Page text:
How the European Crisis Impacts China (欧债危机如何影响中国)

欧债危机如何影响中国

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The EuroFuture Project

November 2012

Paper Series How the European Crisis Impacts China by Qin Yaqing Europe Matters The onset of the financial crisis in 2007 led to the wide-spread implementation of stimulus plans by the world’s major economies, developed and developing alike. While some of these measures were effective, the debt problem has become increasingly serious for many governments, and especially in the eurozone, where many countries had previously accumulated heavy debt burdens. Greece was the first to get into financial trouble, followed by Spain, Portugal, Ireland, and Italy— all of which already had weak financial institutions and structural challenges in their economies. The European Union (EU) is China’s largest trading partner and one of its main sources of foreign direct investment. Europe is also China’s strategic partner and one of the decisive actors in China’s foreign policy. For China, the euro crisis is not only an economic problem, but also a strategic issue with long-term and deeply consequential impacts. The European Crisis: An Appraisal In today’s China, there are two general perspectives on the European debt crisis. The first views the crisis as a serious, enduring situation that has adversely affected the world economy in general and the Chinese economy in particular. The second holds that the crisis is manageable and that Europe has the ability to solve it. However, to accomplish this goal, substantial reform will be required, which, in turn, needs political will and effective regional leadership. The European debt crisis first began to attract global attention in 2009 when Greece declared that its deficit was 13.7 percent of GDP, not 6 percent. Initially, many in China thought that the problem would be short-term and that the EU would be able to address the problem quickly and effectively. It was argued in China that the euro crisis was not only one of many crises of its kind to be found in history, but also that it was comparatively less serious than those that preceded it.1 These views were supported by the confidence in the overall strength of the EU economy, the efforts by European countries, and the assistance of international organizations.2 But the situation did not develop positively: by the end of 2011, Greek debt had reached an intolerable high of 165.3 1 Zhang Yuyan,“Jiejue Ouzhai Weiji XukaoTuijin Ouzhou Yitihua (Solution to the European Debt Crisis Lies in Further European Integration),” http://www.mianfeiwendang.com/dzb/ html/2012-01/16/content_3970.htm?div=-1, accessed on September 1, 2012. 2 Qiu Yuanlun,“Ouzhou Qianjing Bingbu Andan (European’s Future is not Dark),” http://opinion.hexun. com/2011-07-25/131715418.html, accessed on September 1, 2012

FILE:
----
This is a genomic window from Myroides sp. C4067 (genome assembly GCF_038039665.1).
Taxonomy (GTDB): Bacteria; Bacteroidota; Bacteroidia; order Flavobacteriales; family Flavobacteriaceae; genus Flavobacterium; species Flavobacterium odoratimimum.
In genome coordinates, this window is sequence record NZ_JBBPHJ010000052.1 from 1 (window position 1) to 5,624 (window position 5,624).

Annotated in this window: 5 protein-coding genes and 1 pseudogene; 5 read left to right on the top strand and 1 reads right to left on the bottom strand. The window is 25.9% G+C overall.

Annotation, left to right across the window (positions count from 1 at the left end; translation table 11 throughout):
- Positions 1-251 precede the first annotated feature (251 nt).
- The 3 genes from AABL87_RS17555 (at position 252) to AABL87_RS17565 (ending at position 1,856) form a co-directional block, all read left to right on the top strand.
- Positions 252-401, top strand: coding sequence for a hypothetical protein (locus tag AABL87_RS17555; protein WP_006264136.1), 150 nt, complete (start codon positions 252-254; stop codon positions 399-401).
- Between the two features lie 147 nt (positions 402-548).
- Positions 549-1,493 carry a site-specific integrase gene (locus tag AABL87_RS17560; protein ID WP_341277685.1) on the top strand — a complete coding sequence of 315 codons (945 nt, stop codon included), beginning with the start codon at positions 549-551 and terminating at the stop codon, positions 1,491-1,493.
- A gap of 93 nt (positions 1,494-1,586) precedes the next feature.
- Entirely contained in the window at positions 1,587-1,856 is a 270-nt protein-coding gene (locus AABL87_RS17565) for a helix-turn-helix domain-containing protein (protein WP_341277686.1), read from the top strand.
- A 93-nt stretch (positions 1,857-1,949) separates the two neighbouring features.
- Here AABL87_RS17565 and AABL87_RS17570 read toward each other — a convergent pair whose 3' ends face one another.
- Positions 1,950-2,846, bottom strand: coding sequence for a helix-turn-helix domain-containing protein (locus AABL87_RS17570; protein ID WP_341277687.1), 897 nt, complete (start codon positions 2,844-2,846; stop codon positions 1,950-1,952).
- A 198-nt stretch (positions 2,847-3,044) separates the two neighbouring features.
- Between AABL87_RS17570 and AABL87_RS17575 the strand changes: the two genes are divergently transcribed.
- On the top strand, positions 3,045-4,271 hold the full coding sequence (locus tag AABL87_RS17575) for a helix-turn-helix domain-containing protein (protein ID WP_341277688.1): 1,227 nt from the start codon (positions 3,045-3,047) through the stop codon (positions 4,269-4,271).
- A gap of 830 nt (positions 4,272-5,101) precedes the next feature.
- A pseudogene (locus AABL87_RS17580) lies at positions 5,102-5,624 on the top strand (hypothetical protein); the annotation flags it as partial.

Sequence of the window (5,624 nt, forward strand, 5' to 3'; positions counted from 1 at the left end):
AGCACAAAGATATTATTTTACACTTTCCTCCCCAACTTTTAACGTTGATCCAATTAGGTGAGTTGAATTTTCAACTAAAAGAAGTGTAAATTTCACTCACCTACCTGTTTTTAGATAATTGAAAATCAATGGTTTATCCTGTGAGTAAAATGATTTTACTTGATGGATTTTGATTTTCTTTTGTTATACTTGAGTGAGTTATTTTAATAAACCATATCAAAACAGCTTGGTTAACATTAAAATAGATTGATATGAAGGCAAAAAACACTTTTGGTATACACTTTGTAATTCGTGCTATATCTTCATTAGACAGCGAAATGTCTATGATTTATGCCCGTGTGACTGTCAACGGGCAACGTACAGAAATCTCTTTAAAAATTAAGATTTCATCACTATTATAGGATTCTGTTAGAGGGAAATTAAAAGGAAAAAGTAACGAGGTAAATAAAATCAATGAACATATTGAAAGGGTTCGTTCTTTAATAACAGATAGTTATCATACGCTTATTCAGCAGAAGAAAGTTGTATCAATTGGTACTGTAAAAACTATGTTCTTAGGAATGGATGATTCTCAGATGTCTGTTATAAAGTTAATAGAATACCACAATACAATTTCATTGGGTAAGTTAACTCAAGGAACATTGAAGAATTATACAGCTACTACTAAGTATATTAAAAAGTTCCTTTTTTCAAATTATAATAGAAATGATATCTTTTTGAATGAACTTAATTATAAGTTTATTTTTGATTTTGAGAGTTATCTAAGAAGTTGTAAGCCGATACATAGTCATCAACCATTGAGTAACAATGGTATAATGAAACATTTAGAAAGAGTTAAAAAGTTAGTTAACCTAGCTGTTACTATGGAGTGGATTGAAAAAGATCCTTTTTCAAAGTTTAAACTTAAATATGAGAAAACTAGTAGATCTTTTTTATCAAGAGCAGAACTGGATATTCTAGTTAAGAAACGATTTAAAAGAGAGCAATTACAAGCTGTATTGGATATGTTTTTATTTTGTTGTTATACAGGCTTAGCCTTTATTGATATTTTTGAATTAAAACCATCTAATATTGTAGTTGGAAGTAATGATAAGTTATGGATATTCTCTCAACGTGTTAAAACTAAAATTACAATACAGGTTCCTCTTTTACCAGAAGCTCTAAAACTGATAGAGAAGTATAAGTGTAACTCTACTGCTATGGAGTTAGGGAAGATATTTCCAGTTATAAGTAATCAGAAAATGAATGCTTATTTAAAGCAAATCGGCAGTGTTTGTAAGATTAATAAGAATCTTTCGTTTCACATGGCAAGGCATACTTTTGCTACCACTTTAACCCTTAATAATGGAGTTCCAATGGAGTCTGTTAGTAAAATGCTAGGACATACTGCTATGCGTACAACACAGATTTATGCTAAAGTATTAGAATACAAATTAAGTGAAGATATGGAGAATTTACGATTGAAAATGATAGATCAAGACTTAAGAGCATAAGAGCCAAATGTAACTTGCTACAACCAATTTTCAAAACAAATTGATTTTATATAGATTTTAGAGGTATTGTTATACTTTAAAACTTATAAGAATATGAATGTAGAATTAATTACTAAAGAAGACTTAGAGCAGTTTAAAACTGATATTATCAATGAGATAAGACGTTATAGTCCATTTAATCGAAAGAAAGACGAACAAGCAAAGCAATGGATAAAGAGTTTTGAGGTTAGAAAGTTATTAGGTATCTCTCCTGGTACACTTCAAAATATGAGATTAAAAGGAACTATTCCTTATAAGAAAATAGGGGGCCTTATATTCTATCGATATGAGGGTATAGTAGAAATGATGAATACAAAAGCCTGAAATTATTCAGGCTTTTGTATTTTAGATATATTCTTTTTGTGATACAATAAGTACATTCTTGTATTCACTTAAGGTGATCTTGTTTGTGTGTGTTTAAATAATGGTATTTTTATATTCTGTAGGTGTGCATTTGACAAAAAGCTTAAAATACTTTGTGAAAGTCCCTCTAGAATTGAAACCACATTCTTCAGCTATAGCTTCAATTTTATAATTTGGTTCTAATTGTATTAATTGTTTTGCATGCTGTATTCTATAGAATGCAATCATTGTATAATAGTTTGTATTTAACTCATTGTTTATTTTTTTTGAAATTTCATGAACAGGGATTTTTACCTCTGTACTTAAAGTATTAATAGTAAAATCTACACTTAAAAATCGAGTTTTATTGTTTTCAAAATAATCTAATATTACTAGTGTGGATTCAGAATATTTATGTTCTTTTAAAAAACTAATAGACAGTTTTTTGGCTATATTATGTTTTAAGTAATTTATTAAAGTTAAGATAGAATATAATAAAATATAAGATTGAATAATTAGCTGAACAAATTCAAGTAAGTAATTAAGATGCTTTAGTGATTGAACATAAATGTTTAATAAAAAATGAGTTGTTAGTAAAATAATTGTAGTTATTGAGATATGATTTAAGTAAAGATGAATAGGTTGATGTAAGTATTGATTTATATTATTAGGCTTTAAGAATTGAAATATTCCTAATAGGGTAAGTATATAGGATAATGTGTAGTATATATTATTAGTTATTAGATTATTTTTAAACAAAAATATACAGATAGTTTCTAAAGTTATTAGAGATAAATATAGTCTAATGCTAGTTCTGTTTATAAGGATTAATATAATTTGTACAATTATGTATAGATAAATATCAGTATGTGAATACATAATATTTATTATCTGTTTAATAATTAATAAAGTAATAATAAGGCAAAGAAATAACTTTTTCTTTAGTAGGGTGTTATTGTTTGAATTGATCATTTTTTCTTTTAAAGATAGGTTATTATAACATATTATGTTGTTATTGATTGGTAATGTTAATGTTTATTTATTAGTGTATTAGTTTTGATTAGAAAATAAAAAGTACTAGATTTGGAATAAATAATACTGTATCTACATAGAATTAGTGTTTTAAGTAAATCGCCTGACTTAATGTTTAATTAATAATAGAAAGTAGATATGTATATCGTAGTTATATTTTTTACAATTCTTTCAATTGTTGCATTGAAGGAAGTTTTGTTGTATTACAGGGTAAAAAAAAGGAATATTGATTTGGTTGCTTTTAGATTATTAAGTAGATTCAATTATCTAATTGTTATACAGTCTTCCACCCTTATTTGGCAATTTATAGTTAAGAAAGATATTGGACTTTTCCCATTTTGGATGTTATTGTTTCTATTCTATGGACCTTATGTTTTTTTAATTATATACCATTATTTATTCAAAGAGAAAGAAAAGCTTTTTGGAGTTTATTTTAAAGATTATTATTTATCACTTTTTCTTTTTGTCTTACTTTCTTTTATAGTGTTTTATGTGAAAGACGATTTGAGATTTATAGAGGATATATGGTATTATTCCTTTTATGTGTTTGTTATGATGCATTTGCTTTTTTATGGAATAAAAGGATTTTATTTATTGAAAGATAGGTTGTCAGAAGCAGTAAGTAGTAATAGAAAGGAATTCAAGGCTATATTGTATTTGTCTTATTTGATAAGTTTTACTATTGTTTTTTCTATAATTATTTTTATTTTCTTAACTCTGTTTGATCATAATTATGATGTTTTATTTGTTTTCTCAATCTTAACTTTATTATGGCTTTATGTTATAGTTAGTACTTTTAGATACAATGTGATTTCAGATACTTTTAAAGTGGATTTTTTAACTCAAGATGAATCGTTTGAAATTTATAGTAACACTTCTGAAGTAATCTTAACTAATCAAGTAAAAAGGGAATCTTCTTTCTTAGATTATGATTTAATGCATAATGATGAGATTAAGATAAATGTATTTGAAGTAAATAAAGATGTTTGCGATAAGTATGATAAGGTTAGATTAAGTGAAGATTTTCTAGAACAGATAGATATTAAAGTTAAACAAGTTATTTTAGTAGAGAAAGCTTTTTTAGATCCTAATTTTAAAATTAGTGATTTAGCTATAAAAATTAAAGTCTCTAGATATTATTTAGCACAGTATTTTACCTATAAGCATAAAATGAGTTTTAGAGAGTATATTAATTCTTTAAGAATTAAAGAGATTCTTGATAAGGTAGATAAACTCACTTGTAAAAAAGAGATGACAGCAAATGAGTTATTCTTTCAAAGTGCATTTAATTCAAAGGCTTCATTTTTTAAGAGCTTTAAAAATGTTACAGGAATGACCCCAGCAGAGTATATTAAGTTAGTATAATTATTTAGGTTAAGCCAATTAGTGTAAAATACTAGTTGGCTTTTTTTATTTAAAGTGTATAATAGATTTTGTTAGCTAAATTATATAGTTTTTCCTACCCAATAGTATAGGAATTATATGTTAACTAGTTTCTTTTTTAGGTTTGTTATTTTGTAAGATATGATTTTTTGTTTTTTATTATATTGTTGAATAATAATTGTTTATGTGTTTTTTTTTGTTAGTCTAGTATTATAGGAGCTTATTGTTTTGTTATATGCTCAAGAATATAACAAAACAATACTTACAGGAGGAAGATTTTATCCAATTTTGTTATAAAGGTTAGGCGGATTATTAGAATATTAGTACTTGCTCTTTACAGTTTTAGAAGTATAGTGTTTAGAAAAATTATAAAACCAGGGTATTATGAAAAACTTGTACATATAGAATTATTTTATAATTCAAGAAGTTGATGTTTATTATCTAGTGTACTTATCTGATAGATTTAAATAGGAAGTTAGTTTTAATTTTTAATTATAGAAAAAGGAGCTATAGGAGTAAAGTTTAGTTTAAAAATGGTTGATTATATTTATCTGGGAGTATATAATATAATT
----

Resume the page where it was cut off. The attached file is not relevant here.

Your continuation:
Summary: For China, the euro crisis is an economic problem, but also a strategic issue with long-term and deeply consequential impacts. After three decades of rapid development, China’s further growth is dependent upon a dynamic i

nternational economic environment. As China’s largest trading partner, the EU plays a crucial role. The shrinking market in Europe and the appreciation of the Chinese currency have clearly affected exports. This challenge is also an opportunity, for the crisis has forced China to speed up its domestic economic restructuring. Strategically, Europe’s weakening may diminish its role as a balancer in the international system. This outcome is not in China’s interest since its vision is a multi-polar world. At the same time, the European crisis has improved China’s position in the global arena.

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How the European Crisis Impacts China (欧债危机如何影响中国)

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